1. Civil Justice Implications of Sarbanes–Oxley: 10 Years Later

    Monday, July 30, 2012

    Featuring:

    Tom Davis, former Congressman and Director of Federal Government Affairs, Deloitte & Touche LLP
    Professor J.W. Verret, George Mason University School of Law
    Henry N. Butler, Executive Director of the Law & Economics Center and George Mason University Foundation Professor of Law

    Enacted on July 29, 2002, the Sarbanes–Oxley Act was intended to reduce accounting fraud, increase accountability, and boost reporting standards for public companies, management and accounting firms. The Act was passed in large part to prevent a reoccurrence of the corporate and accounting scandals in 2001 and 2002. Ten years on, has the Act succeeded in these goals? What types of civil litigation have arisen due to the passage of the Act?

    # vimeo.com/47608241 Uploaded 13 Plays 0 Comments
  2. Civil Justice Implications of Sarbanes–Oxley: 10 Years Later

    Monday, July 30, 2012

    Featuring:

    Tom Davis, former Congressman and Director of Federal Government Affairs, Deloitte & Touche LLP
    Professor J.W. Verret, George Mason University School of Law
    Henry N. Butler, Executive Director of the Law & Economics Center and George Mason University Foundation Professor of Law

    Enacted on July 29, 2002, the Sarbanes–Oxley Act was intended to reduce accounting fraud, increase accountability, and boost reporting standards for public companies, management and accounting firms. The Act was passed in large part to prevent a reoccurrence of the corporate and accounting scandals in 2001 and 2002. Ten years on, has the Act succeeded in these goals? What types of civil litigation have arisen due to the passage of the Act?

    # vimeo.com/47608239 Uploaded 14 Plays 0 Comments
  3. Civil Justice Implications of Sarbanes–Oxley: 10 Years Later

    Monday, July 30, 2012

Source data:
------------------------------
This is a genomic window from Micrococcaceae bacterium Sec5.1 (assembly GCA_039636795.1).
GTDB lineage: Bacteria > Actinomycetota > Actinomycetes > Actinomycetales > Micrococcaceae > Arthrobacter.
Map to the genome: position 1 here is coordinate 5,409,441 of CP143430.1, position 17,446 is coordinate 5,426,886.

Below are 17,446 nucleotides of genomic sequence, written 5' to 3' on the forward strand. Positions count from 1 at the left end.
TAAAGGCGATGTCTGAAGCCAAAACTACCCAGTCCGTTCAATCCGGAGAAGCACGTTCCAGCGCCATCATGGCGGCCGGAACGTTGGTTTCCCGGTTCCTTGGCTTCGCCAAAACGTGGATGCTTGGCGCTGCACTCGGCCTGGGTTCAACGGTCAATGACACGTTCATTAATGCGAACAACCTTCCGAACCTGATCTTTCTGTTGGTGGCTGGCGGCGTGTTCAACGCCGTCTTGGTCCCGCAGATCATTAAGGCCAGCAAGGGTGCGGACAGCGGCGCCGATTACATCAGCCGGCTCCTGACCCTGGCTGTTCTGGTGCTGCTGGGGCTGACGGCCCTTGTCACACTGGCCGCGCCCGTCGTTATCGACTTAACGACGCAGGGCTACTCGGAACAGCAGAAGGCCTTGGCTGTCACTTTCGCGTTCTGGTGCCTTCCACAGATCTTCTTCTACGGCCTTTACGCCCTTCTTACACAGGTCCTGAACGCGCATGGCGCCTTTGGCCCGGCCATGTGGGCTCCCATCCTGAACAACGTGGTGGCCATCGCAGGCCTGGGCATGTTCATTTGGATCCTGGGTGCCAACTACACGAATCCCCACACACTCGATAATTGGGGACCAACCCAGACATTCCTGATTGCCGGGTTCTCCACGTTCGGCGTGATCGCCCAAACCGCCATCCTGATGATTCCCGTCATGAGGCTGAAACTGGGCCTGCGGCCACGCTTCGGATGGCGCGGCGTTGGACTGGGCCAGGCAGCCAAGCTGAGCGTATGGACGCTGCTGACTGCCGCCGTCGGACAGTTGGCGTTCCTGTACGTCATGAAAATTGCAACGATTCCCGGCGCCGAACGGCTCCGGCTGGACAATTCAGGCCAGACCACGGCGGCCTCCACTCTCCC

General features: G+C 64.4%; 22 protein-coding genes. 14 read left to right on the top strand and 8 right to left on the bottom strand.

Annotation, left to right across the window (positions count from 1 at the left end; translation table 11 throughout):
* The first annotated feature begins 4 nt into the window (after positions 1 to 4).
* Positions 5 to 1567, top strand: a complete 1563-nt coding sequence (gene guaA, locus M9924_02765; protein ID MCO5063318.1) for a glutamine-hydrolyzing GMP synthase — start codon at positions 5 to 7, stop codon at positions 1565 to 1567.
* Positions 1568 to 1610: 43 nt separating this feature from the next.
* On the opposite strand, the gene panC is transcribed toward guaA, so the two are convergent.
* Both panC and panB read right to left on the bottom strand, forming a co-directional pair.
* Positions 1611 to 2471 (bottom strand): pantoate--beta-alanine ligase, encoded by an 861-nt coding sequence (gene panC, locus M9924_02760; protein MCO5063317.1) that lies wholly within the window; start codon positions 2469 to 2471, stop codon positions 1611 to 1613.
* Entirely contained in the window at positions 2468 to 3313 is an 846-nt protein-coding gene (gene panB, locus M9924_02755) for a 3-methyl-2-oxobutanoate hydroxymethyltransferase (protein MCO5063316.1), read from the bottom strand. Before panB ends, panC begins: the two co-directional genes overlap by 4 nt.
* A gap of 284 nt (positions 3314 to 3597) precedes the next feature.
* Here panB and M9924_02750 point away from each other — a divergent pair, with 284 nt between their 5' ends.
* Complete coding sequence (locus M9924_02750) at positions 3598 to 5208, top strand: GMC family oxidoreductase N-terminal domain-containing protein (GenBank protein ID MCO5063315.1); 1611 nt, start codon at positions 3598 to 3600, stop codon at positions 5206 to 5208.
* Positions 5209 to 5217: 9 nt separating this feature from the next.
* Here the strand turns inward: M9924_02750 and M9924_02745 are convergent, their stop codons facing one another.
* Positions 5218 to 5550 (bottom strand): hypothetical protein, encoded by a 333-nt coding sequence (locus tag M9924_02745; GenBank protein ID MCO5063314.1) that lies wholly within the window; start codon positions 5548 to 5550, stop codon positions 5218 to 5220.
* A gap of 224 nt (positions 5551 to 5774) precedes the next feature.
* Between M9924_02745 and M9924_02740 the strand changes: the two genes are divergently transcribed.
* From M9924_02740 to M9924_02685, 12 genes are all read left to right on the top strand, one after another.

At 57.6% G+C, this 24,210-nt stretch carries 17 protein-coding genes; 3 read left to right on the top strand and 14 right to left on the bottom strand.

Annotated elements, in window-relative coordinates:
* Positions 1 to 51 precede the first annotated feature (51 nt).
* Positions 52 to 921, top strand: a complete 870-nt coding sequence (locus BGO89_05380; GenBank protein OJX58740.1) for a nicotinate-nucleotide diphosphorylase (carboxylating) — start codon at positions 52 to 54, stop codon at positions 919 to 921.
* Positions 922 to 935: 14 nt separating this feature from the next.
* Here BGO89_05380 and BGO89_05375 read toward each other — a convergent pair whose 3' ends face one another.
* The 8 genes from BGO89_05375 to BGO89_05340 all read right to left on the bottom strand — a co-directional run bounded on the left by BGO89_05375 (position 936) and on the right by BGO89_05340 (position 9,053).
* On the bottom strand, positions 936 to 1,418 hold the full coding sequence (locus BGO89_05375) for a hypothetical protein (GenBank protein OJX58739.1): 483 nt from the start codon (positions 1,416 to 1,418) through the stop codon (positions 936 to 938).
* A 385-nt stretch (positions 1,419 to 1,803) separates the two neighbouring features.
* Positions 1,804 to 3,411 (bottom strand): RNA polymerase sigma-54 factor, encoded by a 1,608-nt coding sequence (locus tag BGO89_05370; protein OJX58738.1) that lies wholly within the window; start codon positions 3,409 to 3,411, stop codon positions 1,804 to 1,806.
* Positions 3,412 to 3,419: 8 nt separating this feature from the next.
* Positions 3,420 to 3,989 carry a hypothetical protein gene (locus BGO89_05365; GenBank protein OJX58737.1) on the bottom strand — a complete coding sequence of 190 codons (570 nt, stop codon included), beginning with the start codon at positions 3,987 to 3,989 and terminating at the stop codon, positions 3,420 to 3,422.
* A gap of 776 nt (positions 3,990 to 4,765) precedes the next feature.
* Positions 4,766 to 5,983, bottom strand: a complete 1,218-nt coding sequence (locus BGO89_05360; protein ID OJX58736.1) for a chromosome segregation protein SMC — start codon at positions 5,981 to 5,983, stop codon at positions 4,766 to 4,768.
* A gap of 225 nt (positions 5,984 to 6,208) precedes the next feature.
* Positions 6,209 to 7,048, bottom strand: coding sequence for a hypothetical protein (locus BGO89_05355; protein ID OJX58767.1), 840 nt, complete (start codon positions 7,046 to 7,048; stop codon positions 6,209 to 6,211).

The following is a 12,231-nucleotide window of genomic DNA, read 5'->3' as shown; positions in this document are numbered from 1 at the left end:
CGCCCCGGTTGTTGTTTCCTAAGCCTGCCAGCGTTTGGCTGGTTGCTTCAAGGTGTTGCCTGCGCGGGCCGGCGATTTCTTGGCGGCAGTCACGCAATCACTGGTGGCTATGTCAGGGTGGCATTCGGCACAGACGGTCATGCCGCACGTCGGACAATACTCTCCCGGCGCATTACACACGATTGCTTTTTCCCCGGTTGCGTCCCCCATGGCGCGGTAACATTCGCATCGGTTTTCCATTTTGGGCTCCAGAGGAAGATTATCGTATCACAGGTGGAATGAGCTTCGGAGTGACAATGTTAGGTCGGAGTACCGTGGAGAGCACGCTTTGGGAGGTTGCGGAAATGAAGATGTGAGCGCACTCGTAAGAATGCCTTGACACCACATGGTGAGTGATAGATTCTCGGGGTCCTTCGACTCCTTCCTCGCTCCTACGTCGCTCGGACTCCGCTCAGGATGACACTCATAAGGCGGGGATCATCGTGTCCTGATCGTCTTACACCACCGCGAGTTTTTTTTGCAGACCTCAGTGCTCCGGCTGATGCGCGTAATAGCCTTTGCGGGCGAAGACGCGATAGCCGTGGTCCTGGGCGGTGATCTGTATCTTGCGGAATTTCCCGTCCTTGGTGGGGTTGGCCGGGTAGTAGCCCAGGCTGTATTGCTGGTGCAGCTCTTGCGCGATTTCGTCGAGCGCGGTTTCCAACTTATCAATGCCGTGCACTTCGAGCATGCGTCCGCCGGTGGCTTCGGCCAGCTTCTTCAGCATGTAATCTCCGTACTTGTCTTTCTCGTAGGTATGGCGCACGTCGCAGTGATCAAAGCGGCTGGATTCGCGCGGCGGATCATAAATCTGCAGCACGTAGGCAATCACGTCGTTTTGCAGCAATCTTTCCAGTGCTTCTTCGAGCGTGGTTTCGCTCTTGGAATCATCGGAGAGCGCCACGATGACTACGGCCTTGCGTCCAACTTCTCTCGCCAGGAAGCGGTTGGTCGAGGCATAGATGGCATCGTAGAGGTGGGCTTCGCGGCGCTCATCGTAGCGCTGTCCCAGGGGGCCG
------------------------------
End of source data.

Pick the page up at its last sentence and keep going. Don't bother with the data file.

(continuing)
Featuring:

    Tom Davis, former Congressman and Director of Federal Government Affairs, Deloitte & Touche LLP
    Professor J.W. Verret, George Mason University School of Law
    Henry N. Butler, Executive Director of the Law & Economics Center and George Mason University Foundation Professor of Law

    Enacted on July 29, 2002, the Sarbanes–Oxley Act was intended to reduce accounting fraud, increase accountability, and boost reporting standards for public companies, management and accounting firms. The Act was passed in large part to prevent a reoccurrence of the corporate and accounting scandals in 2001 and 2002. Ten years on, has the Act succeeded in these goals? What types of civil litigation have arisen due to the passage of the Act?

    # vimeo.com/47608242 Uploaded 12 Plays 0 Comments
  4. Civil Justice Implications of Sarbanes–Oxley: 10 Years Later

    Monday, July 30, 2012

    Featuring:
    Tom Davis, former Congressman and Director of Federal Government Affairs, Deloitte & Touche LLP
    Professor J.W. Verret, George Mason University School of Law
    Henry N. Butler, Executive Director of the Law & Economics Center and George Mason University Foundation Professor of Law

    Enacted on July 29, 2002, the Sarbanes–Oxley Act was intended to reduce accounting fraud, increase accountability, and boost reporting standards for public companies, management and accounting firms. The Act was passed in large part to prevent a reoccurrence of the corporate and accounting scandals in 2001 and 2002. Ten years on, has the Act succeeded in these goals? What types of civil litigation have arisen due to the passage of the Act?

    # vimeo.com/47608240 Uploaded 10 Plays 0 Comments

Civil Justice Implications of Sarbanes–Oxley: 10 Years Later

Civil Justice Caucus Academy Plus

Civil Justice Implications of Sarbanes–Oxley: 10 Years Later

Monday, July 30, 2012

Featuring:

Tom Davis, former Congressman and Director of Federal Government Affairs, Deloitte & Touche LLP

Professor J.W. Verret, George Mason University School…


+ More

Civil Justice Implications of Sarbanes–Oxley: 10 Years Later

Monday, July 30, 2012

Featuring:

Tom Davis, former Congressman and Director of Federal Government Affairs, Deloitte & Touche LLP

Professor J.W. Verret, George Mason University School of Law

Henry N. Butler, Executive Director of the Law & Economics Center and George Mason University Foundation Professor of Law

Enacted on July 29, 2002, the Sarbanes–Oxley Act was intended to reduce accounting fraud, increase accountability, and boost reporting standards for public companies, management and accounting firms. The Act was passed in large part to prevent a reoccurrence of the corporate and accounting scandals in 2001 and 2002. Ten years on, has the Act succeeded in these goals? What types of civil litigation have arisen due to the passage of the Act?

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